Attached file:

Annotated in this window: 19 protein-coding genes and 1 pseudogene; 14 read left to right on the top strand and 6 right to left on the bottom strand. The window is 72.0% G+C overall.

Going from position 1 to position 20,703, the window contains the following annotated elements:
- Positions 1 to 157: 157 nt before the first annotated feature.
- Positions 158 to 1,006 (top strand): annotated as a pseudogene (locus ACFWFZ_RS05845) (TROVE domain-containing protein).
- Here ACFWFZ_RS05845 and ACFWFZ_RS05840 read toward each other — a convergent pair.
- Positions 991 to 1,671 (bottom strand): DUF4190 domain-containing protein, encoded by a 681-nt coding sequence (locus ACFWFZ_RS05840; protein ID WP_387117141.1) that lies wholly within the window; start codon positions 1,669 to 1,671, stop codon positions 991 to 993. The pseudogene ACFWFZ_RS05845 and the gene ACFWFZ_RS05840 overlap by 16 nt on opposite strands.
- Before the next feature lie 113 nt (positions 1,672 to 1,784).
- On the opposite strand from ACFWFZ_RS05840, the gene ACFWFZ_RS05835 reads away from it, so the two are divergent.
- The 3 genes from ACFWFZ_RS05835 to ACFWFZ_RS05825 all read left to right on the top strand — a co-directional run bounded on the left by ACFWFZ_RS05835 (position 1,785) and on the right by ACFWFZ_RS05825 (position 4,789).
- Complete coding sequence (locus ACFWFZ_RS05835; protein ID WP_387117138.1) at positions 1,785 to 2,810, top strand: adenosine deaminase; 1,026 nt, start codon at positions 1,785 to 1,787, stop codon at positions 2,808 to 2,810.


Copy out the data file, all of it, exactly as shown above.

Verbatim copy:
Annotated in this window: 19 protein-coding genes and 1 pseudogene; 14 read left to right on the top strand and 6 right to left on the bottom strand. The window is 72.0% G+C overall.

Going from position 1 to position 20,703, the window contains the following annotated elements:
- Positions 1 to 157: 157 nt before the first annotated feature.
- Positions 158 to 1,006 (top strand): annotated as a pseudogene (locus ACFWFZ_RS05845) (TROVE domain-containing protein).
- Here ACFWFZ_RS05845 and ACFWFZ_RS05840 read toward each other — a convergent pair.
- Positions 991 to 1,671 (bottom strand): DUF4190 domain-containing protein, encoded by a 681-nt coding sequence (locus ACFWFZ_RS05840; protein ID WP_387117141.1) that lies wholly within the window; start codon positions 1,669 to 1,671, stop codon positions 991 to 993. The pseudogene ACFWFZ_RS05845 and the gene ACFWFZ_RS05840 overlap by 16 nt on opposite strands.
- Before the next feature lie 113 nt (positions 1,672 to 1,784).
- On the opposite strand from ACFWFZ_RS05840, the gene ACFWFZ_RS05835 reads away from it, so the two are divergent.
- The 3 genes from ACFWFZ_RS05835 to ACFWFZ_RS05825 all read left to right on the top strand — a co-directional run bounded on the left by ACFWFZ_RS05835 (position 1,785) and on the right by ACFWFZ_RS05825 (position 4,789).
- Complete coding sequence (locus ACFWFZ_RS05835; protein ID WP_387117138.1) at positions 1,785 to 2,810, top strand: adenosine deaminase; 1,026 nt, start codon at positions 1,785 to 1,787, stop codon at positions 2,808 to 2,810.